The Pentagon Issues Interim Transgender Ban Guidance: ‘Treat Every Service Member With Dignity And Respect’

Film/TV Editor
09.18.17

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In late July, President Trump unilaterally (on Twitter) banned transgender people from serving in the military. In doing so, he shocked almost everyone, including top military leaders of all branches, who were “blindsided” by the announcement and refused to enforce it until ordered to do so. Trump later signed an official order that directed the Pentagon to ban transgender service members from “openly serving” by March, 23 2018. Exactly how this was to happen was left up to the Department of Defense (DoD), which has now issued interim guidelines while they figure things out.

The process is, of course, proving to be a difficult one for the DoD to navigate. Late last week, spokesperson U.S. Army Col. Rob Manning stated that transgender service members can “re-enlist under existing procedures” while any interim guidance is in process. And on Monday, the accompanying Pentagon interim guidance surfaced in a memo that opens with the following line: “First and foremost, we will continue to treat every Service member with dignity and respect.

The words “dignity and respect” are part of a central Army Command Policy, but their inclusion at the top of this memo may speak to the doubtful air with which the Pentagon will implement Trump’s transgender ban.

The memo is a brief one, only spanning one page. It provides for current transgender members to continue their service for the next six months, at which point, they could very well be booted from their careers. In addition, the memo allows for those service members who receive a gender dysphoria diagnosis to receive treatment while the interim guidelines are in effect. The document also specifies that no new sex reassignment surgeries will take place after March 23 unless a course of surgical treatment is already in place and “to the extent necessary to protect the health” of that service member.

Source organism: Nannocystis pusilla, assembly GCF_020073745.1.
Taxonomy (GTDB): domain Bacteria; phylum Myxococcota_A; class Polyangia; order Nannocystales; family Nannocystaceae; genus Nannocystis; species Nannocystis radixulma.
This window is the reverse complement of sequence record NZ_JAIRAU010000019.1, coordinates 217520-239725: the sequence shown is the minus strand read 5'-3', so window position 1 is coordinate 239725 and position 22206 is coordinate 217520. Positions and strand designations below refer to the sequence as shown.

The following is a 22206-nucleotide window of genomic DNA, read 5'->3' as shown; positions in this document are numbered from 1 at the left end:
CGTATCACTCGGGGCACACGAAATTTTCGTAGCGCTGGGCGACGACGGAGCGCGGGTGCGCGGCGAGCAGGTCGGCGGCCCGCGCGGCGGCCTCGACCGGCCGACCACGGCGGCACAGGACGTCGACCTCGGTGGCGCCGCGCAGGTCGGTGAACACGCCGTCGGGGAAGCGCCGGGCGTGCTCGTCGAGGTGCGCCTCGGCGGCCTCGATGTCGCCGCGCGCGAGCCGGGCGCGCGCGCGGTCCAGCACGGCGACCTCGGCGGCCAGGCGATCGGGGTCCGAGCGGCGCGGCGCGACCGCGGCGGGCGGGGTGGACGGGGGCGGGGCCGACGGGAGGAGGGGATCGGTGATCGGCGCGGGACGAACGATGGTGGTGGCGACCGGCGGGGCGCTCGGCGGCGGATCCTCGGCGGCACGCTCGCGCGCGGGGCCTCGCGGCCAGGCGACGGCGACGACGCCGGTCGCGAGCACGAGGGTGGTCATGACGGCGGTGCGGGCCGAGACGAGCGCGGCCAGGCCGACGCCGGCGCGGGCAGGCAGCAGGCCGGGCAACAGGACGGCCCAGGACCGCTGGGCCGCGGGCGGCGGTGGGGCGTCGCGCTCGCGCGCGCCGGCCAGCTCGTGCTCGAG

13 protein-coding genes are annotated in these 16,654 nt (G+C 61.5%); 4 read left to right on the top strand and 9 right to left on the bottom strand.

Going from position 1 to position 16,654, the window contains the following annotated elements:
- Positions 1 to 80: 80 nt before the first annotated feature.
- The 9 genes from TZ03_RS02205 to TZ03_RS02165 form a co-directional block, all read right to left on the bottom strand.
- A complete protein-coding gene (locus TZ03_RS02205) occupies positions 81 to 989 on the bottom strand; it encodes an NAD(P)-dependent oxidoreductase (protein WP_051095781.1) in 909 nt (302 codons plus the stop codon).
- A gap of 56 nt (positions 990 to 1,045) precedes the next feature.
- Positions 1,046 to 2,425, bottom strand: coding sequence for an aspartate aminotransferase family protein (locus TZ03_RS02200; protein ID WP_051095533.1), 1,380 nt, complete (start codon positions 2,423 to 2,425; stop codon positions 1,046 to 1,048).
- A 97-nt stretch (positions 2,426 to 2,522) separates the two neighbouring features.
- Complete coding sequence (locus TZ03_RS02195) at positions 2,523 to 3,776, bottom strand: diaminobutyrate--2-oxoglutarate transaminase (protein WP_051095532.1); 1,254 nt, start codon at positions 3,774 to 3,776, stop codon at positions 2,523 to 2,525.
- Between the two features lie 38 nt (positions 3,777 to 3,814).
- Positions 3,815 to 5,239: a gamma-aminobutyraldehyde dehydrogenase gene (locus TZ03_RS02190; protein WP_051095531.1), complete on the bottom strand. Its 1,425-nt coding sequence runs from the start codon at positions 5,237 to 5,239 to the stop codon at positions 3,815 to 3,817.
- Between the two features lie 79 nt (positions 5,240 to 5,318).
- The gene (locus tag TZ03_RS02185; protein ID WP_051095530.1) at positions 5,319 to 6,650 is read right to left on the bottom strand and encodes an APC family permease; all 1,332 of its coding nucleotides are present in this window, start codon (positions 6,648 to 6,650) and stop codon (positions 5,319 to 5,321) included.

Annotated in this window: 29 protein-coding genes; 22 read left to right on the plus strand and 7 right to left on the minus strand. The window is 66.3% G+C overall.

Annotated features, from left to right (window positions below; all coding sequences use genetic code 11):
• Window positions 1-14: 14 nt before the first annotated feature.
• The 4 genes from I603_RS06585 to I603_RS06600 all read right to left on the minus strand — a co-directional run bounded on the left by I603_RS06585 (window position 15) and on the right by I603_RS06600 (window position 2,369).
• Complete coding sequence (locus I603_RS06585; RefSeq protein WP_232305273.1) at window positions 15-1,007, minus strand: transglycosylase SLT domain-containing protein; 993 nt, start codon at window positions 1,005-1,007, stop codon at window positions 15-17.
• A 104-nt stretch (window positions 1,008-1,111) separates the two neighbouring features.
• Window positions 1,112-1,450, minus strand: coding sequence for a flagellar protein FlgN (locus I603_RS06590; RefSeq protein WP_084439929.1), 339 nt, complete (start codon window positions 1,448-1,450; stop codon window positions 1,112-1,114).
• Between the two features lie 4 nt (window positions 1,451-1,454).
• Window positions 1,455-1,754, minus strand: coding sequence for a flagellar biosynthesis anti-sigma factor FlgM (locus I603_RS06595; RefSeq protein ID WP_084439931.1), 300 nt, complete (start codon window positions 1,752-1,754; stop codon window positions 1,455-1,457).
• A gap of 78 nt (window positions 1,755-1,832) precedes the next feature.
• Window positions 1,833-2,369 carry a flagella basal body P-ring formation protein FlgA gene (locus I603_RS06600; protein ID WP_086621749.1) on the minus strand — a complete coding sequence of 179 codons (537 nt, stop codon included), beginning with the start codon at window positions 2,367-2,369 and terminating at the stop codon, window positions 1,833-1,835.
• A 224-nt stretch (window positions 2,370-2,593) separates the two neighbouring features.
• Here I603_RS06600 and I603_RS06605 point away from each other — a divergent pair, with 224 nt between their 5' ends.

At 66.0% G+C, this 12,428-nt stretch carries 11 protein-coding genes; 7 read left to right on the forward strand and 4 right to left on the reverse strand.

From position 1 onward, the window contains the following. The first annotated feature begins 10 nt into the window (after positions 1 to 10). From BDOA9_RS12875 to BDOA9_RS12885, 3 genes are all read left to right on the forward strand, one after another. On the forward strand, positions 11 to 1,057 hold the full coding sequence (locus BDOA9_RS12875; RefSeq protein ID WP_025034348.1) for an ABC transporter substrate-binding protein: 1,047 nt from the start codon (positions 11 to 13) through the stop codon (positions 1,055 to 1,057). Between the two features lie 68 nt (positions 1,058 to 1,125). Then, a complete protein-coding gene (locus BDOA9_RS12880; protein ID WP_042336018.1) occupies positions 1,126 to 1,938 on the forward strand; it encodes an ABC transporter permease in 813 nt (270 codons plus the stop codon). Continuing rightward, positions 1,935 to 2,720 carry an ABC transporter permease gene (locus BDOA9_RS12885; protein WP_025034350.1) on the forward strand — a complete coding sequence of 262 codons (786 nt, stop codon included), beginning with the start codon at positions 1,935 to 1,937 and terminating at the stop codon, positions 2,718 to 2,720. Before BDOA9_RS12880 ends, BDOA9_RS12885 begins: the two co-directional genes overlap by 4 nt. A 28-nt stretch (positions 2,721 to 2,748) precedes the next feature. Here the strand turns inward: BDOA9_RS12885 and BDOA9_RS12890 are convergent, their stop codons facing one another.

Overall, it sure sounds like the Pentagon is subtly shading this ban, but they can’t do a darn thing about it. And depending on the figure one cites, anywhere between 6,000 and 15,000 U.S. military service members (those on both active duty and part of the reserves) will soon have their livelihoods transformed by Trump’s order.

(Via U.S. Naval Institute, Fort Hood Sentinel & Bloomberg)

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